Staff Publications

Staff Publications

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    'Staff publications' is the digital repository of Wageningen University & Research

    'Staff publications' contains references to publications authored by Wageningen University staff from 1976 onward.

    Publications authored by the staff of the Research Institutes are available from 1995 onwards.

    Full text documents are added when available. The database is updated daily and currently holds about 240,000 items, of which 72,000 in open access.

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Record number 451637
Title High-resolution mapping of the barley Ryd3 locus controlling tolerance to BYDV
Author(s) Lüpken, T.; Stein, N.; Perovic, D.; Habekuss, A.; Serfling, A.; Krämer, I.; Hähnel, U.; Steuernagel, B.; Scholz, U.; Ariyadasa, R.; Martis, M.; Mayer, K.; Niks, R.E.; Collins, N.C.; Friedt, W.; Ordon, F.
Source Molecular Breeding 33 (2014)2. - ISSN 1380-3743 - p. 477 - 488.
DOI https://doi.org/10.1007/s11032-013-9966-1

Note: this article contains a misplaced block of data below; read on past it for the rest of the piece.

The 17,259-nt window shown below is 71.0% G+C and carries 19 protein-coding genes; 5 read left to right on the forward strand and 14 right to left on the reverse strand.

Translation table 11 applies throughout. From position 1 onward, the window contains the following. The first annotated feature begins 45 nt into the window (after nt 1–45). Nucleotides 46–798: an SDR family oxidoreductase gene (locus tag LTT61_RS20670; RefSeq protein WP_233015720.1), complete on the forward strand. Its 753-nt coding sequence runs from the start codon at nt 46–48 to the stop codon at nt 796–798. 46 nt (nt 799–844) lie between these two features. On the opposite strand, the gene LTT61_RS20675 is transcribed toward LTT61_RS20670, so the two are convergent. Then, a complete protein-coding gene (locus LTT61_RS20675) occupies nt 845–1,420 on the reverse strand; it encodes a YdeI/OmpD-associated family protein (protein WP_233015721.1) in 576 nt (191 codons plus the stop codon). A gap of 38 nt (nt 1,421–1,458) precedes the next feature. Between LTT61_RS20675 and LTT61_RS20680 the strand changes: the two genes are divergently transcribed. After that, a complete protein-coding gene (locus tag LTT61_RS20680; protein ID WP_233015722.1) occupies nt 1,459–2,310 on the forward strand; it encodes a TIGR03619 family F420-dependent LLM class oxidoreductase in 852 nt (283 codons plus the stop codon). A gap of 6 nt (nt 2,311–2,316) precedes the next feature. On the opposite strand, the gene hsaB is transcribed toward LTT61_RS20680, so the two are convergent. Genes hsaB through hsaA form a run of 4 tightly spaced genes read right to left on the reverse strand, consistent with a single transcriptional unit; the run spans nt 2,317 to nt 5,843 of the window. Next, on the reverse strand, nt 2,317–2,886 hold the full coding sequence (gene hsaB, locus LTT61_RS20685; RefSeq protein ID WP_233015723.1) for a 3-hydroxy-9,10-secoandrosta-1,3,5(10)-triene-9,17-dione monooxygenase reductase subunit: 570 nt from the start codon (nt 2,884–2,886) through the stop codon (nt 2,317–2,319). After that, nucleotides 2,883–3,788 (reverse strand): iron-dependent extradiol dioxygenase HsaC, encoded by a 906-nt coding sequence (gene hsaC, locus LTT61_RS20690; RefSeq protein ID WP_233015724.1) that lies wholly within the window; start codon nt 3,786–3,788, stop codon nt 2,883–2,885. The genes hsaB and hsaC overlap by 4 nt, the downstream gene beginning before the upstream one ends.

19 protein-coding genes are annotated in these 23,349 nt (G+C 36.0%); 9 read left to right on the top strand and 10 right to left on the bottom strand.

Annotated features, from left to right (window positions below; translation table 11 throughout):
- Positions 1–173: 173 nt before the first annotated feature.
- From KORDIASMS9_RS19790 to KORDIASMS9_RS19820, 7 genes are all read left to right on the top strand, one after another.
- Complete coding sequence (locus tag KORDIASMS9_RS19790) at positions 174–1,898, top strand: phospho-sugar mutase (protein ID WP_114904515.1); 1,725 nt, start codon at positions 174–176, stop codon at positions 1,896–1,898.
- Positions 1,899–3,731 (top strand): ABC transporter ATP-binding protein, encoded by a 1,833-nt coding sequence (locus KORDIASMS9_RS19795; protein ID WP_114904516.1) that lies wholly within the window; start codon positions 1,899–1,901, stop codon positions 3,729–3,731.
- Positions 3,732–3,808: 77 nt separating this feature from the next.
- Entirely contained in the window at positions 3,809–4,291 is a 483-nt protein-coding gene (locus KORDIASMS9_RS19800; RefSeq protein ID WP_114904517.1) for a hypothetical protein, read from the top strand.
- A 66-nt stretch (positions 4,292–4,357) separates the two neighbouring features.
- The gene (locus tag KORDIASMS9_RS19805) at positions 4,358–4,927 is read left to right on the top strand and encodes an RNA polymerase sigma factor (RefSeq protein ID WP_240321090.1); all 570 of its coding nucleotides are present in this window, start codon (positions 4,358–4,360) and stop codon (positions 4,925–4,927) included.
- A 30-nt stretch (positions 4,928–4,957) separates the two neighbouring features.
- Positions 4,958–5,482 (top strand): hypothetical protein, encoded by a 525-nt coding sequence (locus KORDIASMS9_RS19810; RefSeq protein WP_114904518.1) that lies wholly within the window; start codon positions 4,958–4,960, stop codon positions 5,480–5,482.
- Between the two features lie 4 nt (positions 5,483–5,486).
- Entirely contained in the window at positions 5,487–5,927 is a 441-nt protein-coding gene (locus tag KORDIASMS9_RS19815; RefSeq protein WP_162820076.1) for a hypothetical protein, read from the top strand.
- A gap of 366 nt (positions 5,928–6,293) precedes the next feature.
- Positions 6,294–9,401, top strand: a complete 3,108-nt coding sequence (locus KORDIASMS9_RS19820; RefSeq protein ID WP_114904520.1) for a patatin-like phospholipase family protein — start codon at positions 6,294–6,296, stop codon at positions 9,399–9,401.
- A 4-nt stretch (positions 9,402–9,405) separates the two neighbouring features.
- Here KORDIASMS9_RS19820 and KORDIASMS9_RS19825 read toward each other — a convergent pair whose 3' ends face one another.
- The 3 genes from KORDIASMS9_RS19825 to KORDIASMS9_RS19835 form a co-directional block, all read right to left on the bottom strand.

Department(s) Plant Breeding
EPS
Publication type Refereed Article in a scientific journal
Publication year 2014
Keyword(s) yellow-dwarf-virus - hordeum-vulgare l. - recessive bymovirus resistance - leaf rust resistance - comparative genomics - consensus map - winter barley - linkage map - yd2 gene - sequence
Abstract Barley yellow dwarf disease (BYD) is transmitted by aphids and is caused by different strains of Barley yellow dwarf virus (BYDV) and Cereal yellow dwarf virus (CYDV). Economically it is one of the most important diseases of cereals worldwide. Besides chemical control of the vector, growing of tolerant/resistant cultivars is an effective way of protecting crops against BYD. The Ryd3 gene in barley (Hordeum vulgare L.) confers tolerance to BYDV-PAV and BYDV-MAV and the locus was previously mapped on the short arm of barley chromosome 6H near the centromere. We applied a strategy for high-resolution mapping and marker saturation at the Ryd3 locus by exploiting recent genomic tools available in barley. In a population of 3,210 F2 plants, 14 tightly linked markers were identified, including 10 that co-segregated with Ryd3. The centromeric region where Ryd3 is located suffers suppressed recombination or reduced recombination rate, suggesting potential problems in achieving (1) map-based cloning of Ryd3 and (2) marker selection of the resistance in breeding programmes without the introduction of undesirable traits via linkage drag.
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